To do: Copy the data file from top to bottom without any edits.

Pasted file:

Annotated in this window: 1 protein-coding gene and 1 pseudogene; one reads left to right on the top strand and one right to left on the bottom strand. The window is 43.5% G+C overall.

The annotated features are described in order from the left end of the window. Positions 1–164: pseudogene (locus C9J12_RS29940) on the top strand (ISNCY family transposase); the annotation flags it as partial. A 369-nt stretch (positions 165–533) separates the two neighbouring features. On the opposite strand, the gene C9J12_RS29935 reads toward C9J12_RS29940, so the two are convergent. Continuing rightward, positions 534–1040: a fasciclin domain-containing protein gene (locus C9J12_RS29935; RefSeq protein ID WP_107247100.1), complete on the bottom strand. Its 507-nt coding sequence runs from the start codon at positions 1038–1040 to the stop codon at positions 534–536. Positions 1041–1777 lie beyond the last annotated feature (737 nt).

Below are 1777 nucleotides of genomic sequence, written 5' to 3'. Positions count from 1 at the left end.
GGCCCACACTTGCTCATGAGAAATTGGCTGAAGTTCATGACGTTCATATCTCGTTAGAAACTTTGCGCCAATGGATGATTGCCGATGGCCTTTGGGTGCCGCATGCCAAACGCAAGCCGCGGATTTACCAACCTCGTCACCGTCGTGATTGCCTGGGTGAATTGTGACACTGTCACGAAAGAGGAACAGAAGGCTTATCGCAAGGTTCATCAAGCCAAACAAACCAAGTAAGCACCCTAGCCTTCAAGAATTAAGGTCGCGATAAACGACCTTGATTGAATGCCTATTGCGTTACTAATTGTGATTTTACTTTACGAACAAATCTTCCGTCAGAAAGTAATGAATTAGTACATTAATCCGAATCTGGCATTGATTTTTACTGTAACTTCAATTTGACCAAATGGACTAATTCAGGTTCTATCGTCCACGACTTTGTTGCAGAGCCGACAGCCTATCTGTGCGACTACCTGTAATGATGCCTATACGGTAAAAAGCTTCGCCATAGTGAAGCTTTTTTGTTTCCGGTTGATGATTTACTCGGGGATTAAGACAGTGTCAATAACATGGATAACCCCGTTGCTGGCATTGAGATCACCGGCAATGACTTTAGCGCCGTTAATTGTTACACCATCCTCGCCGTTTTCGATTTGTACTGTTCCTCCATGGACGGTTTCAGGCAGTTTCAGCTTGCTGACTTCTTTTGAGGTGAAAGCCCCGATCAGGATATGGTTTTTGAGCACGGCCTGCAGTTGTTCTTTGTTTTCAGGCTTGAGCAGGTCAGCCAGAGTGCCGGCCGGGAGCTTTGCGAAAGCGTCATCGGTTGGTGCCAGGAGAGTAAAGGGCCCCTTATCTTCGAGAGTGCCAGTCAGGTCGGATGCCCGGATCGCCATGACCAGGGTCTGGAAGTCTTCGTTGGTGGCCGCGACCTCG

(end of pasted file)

Annotated in this window: 1 protein-coding gene and 1 pseudogene; one reads left to right on the top strand and one right to left on the bottom strand. The window is 43.5% G+C overall.

The annotated features are described in order from the left end of the window. Positions 1–164: pseudogene (locus C9J12_RS29940) on the top strand (ISNCY family transposase); the annotation flags it as partial. A 369-nt stretch (positions 165–533) separates the two neighbouring features. On the opposite strand, the gene C9J12_RS29935 reads toward C9J12_RS29940, so the two are convergent. Continuing rightward, positions 534–1040: a fasciclin domain-containing protein gene (locus C9J12_RS29935; RefSeq protein ID WP_107247100.1), complete on the bottom strand. Its 507-nt coding sequence runs from the start codon at positions 1038–1040 to the stop codon at positions 534–536. Positions 1041–1777 lie beyond the last annotated feature (737 nt).

Below are 1777 nucleotides of genomic sequence, written 5' to 3'. Positions count from 1 at the left end.
GGCCCACACTTGCTCATGAGAAATTGGCTGAAGTTCATGACGTTCATATCTCGTTAGAAACTTTGCGCCAATGGATGATTGCCGATGGCCTTTGGGTGCCGCATGCCAAACGCAAGCCGCGGATTTACCAACCTCGTCACCGTCGTGATTGCCTGGGTGAATTGTGACACTGTCACGAAAGAGGAACAGAAGGCTTATCGCAAGGTTCATCAAGCCAAACAAACCAAGTAAGCACCCTAGCCTTCAAGAATTAAGGTCGCGATAAACGACCTTGATTGAATGCCTATTGCGTTACTAATTGTGATTTTACTTTACGAACAAATCTTCCGTCAGAAAGTAATGAATTAGTACATTAATCCGAATCTGGCATTGATTTTTACTGTAACTTCAATTTGACCAAATGGACTAATTCAGGTTCTATCGTCCACGACTTTGTTGCAGAGCCGACAGCCTATCTGTGCGACTACCTGTAATGATGCCTATACGGTAAAAAGCTTCGCCATAGTGAAGCTTTTTTGTTTCCGGTTGATGATTTACTCGGGGATTAAGACAGTGTCAATAACATGGATAACCCCGTTGCTGGCATTGAGATCACCGGCAATGACTTTAGCGCCGTTAATTGTTACACCATCCTCGCCGTTTTCGATTTGTACTGTTCCTCCATGGACGGTTTCAGGCAGTTTCAGCTTGCTGACTTCTTTTGAGGTGAAAGCCCCGATCAGGATATGGTTTTTGAGCACGGCCTGCAGTTGTTCTTTGTTTTCAGGCTTGAGCAGGTCAGCCAGAGTGCCGGCCGGGAGCTTTGCGAAAGCGTCATCGGTTGGTGCCAGGAGAGTAAAGGGCCCCTTATCTTCGAGAGTGCCAGTCAGGTCGGATGCCCGGATCGCCATGACCAGGGTCTGGAAGTCTTCGTTGGTGGCCGCGACCTCG